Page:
Faculty

Academics Mull Boycott of U.S. Conferences as a Way of Fighting Travel Ban

January 30, 2017

Some faculty members are calling for a boycott of academic conferences in the United States in reaction to an executive order, signed on Friday by President Trump, that bars citizens of seven Muslim-majority countries from entering the United States.

A petition circulating online has drawn the signatures of hundreds of academics around the world.

“We the undersigned take action in solidarity with those affected by Trump’s executive order by pledging not to attend international conferences in the U.S. while the ban persists,” the petition says. “We question the intellectual integrity of these spaces and the dialogues they are designed to encourage while Muslim colleagues are explicitly excluded from them.”

Academic boycotts have mostly made news in recent years in connection with proposed boycotts of Israeli institutions over that country's treatment of Palestinians. Other boycotts have focused on host hotels enmeshed in labor disputes or states that have enacted controversial laws. But academic groups have often found it difficult to agree on taking political stands.

Max Weiss, an associate professor of history and Near Eastern studies at Princeton University and a signer of the petition, said in an interview that “academic boycott is one of the few resources that intellectuals and academics have for expressing their opposition to policies of a given government.”

Emery Berger, a professor of information and computer sciences at the University of Massachusetts at Amherst, said he had heard discussions of relocating or banning conferences set to be held in the United States. Mr. Berger, who is involved in two subgroups of the Association for Computing Machinery, an international organization that runs many computer-science conferences, said members were discussing ways to lessen the effects of the travel ban.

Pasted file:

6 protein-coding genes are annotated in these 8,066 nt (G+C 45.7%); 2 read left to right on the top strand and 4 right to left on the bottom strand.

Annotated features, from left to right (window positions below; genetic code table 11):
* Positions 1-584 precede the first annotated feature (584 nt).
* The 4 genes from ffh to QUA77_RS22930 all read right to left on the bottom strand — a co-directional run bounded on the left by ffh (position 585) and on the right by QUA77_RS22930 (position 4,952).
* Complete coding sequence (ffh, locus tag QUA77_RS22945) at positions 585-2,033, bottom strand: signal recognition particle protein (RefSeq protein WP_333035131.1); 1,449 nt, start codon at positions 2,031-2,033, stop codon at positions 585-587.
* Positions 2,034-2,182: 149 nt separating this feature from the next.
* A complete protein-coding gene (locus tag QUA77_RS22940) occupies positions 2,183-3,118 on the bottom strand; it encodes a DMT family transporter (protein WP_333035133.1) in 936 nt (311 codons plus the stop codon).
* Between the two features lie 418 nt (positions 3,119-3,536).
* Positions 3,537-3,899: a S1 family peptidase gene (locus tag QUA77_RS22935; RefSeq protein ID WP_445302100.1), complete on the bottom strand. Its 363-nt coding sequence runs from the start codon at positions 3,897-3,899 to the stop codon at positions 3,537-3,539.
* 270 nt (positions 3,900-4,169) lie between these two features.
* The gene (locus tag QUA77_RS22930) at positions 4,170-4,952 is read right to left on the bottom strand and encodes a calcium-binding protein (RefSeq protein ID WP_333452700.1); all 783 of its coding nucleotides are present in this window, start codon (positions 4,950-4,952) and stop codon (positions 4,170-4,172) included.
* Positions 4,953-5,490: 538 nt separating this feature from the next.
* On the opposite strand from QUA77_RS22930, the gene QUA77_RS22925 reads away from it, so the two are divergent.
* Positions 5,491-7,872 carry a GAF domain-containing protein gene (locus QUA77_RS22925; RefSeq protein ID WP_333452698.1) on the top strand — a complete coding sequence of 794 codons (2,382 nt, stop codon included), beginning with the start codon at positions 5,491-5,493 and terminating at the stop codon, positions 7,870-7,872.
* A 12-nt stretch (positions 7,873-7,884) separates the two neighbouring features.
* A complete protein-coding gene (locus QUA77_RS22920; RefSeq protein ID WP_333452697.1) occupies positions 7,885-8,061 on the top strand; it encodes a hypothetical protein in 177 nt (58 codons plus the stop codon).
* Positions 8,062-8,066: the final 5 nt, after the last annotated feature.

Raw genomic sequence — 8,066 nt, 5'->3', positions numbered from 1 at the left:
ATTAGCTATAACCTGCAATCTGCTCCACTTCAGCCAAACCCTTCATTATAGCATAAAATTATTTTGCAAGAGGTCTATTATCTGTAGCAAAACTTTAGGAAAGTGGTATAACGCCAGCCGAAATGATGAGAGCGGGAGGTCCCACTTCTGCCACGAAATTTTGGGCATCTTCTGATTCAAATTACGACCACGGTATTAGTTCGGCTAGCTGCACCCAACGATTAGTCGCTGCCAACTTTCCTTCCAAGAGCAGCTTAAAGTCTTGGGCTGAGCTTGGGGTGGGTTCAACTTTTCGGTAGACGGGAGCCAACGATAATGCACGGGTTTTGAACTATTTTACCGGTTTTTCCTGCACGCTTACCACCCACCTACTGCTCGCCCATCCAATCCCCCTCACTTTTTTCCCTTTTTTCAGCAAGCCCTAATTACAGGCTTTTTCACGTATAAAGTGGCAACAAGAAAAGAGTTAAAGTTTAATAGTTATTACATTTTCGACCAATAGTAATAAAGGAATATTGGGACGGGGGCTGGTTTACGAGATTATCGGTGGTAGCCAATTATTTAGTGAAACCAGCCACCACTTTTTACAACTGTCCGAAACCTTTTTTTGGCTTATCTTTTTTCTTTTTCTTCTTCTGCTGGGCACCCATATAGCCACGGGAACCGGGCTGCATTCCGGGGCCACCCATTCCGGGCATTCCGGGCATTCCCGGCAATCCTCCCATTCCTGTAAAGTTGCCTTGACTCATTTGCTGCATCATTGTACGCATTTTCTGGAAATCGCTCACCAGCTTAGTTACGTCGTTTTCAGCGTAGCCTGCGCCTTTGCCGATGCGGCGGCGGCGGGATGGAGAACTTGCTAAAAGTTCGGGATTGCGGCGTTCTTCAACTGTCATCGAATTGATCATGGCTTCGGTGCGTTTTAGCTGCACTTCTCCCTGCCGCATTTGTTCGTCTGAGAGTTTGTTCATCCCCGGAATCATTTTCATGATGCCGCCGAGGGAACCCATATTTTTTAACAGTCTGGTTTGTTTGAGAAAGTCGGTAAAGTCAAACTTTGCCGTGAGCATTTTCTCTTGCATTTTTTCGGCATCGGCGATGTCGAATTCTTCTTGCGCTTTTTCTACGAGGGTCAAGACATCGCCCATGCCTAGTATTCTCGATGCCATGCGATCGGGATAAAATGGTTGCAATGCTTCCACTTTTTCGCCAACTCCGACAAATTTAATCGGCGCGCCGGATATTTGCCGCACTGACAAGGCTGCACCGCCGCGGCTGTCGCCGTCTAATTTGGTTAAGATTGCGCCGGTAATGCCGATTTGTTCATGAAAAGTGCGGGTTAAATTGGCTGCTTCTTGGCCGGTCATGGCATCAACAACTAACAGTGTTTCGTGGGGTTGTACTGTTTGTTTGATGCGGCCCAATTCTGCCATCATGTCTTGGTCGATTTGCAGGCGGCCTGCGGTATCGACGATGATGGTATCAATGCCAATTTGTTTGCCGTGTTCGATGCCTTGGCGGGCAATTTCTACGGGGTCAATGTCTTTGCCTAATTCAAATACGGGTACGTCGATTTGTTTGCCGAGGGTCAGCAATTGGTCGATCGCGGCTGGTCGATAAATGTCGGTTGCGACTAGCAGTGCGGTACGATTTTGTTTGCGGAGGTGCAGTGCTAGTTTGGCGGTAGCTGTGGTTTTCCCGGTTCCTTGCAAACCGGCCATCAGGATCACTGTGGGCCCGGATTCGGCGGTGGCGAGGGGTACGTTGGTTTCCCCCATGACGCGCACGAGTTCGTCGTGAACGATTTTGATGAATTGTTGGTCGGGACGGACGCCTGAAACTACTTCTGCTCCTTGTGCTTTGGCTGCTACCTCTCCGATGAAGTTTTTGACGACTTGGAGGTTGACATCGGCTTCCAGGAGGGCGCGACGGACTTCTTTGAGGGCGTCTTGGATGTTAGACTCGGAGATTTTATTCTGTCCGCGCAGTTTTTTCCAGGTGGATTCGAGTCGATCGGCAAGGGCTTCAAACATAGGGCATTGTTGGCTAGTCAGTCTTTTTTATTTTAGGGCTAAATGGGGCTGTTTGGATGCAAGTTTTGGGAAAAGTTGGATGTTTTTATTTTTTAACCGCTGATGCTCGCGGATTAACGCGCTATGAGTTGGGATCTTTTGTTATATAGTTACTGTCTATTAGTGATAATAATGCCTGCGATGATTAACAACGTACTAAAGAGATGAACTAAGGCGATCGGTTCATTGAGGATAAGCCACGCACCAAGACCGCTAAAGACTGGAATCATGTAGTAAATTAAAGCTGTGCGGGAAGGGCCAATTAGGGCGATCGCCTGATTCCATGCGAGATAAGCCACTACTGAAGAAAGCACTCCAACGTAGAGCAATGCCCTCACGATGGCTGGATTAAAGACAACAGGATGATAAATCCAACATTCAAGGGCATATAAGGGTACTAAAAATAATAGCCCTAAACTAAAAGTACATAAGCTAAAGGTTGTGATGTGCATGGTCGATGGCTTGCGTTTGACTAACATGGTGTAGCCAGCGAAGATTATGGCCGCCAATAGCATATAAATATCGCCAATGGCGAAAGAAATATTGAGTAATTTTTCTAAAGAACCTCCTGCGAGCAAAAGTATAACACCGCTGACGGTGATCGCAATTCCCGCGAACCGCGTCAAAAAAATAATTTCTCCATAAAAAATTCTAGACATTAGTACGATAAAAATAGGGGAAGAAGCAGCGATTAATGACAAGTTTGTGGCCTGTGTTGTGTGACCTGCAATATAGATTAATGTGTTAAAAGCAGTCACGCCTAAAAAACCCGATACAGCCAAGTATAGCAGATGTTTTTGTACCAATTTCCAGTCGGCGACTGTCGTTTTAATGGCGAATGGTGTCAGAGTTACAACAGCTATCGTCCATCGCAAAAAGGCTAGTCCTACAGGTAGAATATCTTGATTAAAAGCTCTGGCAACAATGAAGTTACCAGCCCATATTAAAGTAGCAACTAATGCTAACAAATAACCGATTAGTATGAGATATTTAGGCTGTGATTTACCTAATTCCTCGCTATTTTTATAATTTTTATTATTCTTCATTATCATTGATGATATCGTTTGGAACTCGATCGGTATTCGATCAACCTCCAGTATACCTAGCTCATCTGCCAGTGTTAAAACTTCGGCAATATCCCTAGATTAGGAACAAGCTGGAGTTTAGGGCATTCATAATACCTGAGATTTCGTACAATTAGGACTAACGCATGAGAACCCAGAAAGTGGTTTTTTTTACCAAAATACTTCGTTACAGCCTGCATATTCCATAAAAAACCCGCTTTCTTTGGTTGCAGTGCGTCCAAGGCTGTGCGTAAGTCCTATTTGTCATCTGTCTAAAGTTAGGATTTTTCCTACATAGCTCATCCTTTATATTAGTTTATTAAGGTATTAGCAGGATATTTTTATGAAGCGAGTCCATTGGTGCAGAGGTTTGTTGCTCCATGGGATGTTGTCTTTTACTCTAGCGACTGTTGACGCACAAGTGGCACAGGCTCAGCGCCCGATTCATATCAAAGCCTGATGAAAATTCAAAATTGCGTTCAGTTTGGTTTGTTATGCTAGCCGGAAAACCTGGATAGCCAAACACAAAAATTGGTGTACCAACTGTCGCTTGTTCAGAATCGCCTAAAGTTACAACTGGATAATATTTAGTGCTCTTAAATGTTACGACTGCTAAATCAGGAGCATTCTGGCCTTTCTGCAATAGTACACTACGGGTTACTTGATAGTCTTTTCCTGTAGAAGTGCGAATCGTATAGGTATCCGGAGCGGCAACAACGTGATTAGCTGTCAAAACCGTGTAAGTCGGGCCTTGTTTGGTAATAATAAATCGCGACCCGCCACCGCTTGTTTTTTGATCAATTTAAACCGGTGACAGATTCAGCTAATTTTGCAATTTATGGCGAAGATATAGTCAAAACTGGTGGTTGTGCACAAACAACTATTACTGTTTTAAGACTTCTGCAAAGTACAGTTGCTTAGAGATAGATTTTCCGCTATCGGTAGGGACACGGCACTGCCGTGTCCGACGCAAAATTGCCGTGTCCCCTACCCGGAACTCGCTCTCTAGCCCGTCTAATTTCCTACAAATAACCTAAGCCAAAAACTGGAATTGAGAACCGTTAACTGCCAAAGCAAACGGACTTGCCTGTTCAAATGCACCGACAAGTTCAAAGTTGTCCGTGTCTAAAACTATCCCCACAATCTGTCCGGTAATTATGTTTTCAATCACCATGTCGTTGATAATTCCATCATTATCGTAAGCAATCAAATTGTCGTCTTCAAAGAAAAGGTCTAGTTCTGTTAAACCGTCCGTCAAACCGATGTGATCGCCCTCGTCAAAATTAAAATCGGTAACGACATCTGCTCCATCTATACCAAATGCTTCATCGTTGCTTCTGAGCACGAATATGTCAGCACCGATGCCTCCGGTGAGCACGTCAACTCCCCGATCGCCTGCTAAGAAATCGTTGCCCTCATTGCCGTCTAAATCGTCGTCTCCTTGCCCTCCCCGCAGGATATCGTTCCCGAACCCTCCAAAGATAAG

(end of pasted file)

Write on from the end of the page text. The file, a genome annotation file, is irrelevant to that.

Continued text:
“Science is intended to be free and open, and any place that restricts the travel of scientists to present their work is a problem,” Mr. Berger said. “We are talking about taking steps to mitigate this problem however we can.” He said he suspected other disciplines were having similar discussions.

He’s heard some academics call for a complete ban on conferences in the United States, until the order is lifted, Mr. Berger said. But, he pointed out, some academics from the seven targeted countries are based at American colleges and universities. If conferences were all moved abroad, those U.S.-based scholars might not be able to attend for fear they would be barred from re-entering the country.

Mr. Berger said some academics were exploring the idea of allowing presenters who cannot travel to participate by videoconference. Another idea, he said, is to spread out conferences geographically.

Helen McCarthy, a historian at Queen Mary University of London, posed the question to Twitter:

Here's a selection of responses:

Shannon Najmabadi writes about teaching, learning, the curriculum, and educational quality.